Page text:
- Uninsured motorist bodily injury (UMBI): This covers medical expenses, lost wages, and other injury-related costs for you and your passengers if you're hit by an uninsured driver.
- Uninsured motorist property damage (UMPD): This covers the damages to your vehicle or property if you're hit by an uninsured driver. Not all states offer UMPD, and in some places, collision coverage might handle these costs.
Uninsured motorist coverage won't kick in if you're the one at fault. Plus, it only works up to the limits of the policy. If costs exceed those limits, you are responsible for the difference.
Underinsured Motorist Coverage (UIM Coverage)
Underinsured motorist coverage comes into play when the at-fault driver's liability insurance doesn't cover all your expenses because their policy limits are too low.
Suppose you have accident expenses that exceed the at-fault driver's insurance limits. In that case, your UIM coverage will pay the difference up to your policy's UIM limits. This coverage can include both bodily injury and property damage, just like uninsured motorist coverage.
UIM coverage is often subject to limits, usually based on your own policy limits. For example, if your UIM limits are $50,000, and your expenses after the other driver's policy pays out are $60,000, you're still responsible for the remaining $10,000.
What Should You Do After an Accident?
If you've been involved in an accident, take these steps first:
- Safety first: Move to a safe spot, if possible. Get medical attention, even if you believe your injuries are minor. Some injuries won't show up immediately.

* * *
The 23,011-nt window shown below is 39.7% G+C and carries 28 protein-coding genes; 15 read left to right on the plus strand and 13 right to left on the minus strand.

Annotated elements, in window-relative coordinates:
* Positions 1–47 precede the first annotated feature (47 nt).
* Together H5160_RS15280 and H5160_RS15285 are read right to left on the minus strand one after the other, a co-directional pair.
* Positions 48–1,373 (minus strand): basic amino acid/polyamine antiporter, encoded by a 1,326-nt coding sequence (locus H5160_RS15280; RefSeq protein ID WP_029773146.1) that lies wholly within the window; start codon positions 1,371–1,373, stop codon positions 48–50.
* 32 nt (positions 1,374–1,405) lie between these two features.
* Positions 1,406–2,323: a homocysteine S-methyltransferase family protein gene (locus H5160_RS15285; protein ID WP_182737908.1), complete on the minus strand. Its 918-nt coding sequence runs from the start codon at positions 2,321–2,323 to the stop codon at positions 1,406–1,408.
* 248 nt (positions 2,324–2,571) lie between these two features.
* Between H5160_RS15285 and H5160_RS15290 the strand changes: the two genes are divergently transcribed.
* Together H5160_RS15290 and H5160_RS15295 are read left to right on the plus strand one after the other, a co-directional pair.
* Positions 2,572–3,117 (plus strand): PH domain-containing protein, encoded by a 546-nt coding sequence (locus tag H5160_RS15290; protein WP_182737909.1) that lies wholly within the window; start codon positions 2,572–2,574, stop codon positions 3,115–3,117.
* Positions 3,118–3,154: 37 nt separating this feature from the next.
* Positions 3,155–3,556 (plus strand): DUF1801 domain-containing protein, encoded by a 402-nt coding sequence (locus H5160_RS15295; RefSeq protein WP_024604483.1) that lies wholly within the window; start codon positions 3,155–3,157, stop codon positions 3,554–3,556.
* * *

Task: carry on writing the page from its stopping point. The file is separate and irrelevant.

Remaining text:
- Gather information: Exchange contact information and insurance information with the other driver. Note the details of the accident. This is important for your insurance claim.
- Call the police: They can provide an accident report, which is crucial when filing a claim.
- Consult a car accident attorney: Talk to a car accident lawyer for a potentially free case evaluation. They can guide you through your rights and next steps.
But I'm Uninsured. Now What?
Being uninsured complicates things. If you live in an at-fault state, and the other driver was negligent, their insurance might cover you. But if you're in a no-fault state, or if the at-fault driver is uninsured or underinsured, you may face challenges.
- Uninsured motorist claims: If a driver has uninsured motorist coverage and is involved in an accident with a driver who lacks insurance, their own uninsured motorist coverage can compensate them for their damages.
- Sue the at-fault driver: If insurance doesn't cover all your damages, you might consider legal action. This is where personal injury lawyers come in handy.
- Check state programs: Some states offer programs to help uninsured drivers hurt in an accident. It's a good idea to research these options.
Protecting Yourself in the Future
You need to have car insurance. It's often required by law, of course, but it also protects you from hefty costs after a motor vehicle accident.
You also need to have a valid driver's license. If you're involved in a car crash without one, your insurance provider might not honor your claim, even if you have an existing car insurance policy.
Consult an Attorney
Getting into an auto accident is stressful — and even more so if you're uninsured. However, you still have options.
Consider consulting with a car accident attorney to understand your state's insurance requirements. You can also be proactive and ensure you have the proper car insurance coverage in the future. Your safety, wallet, and peace of mind will thank you.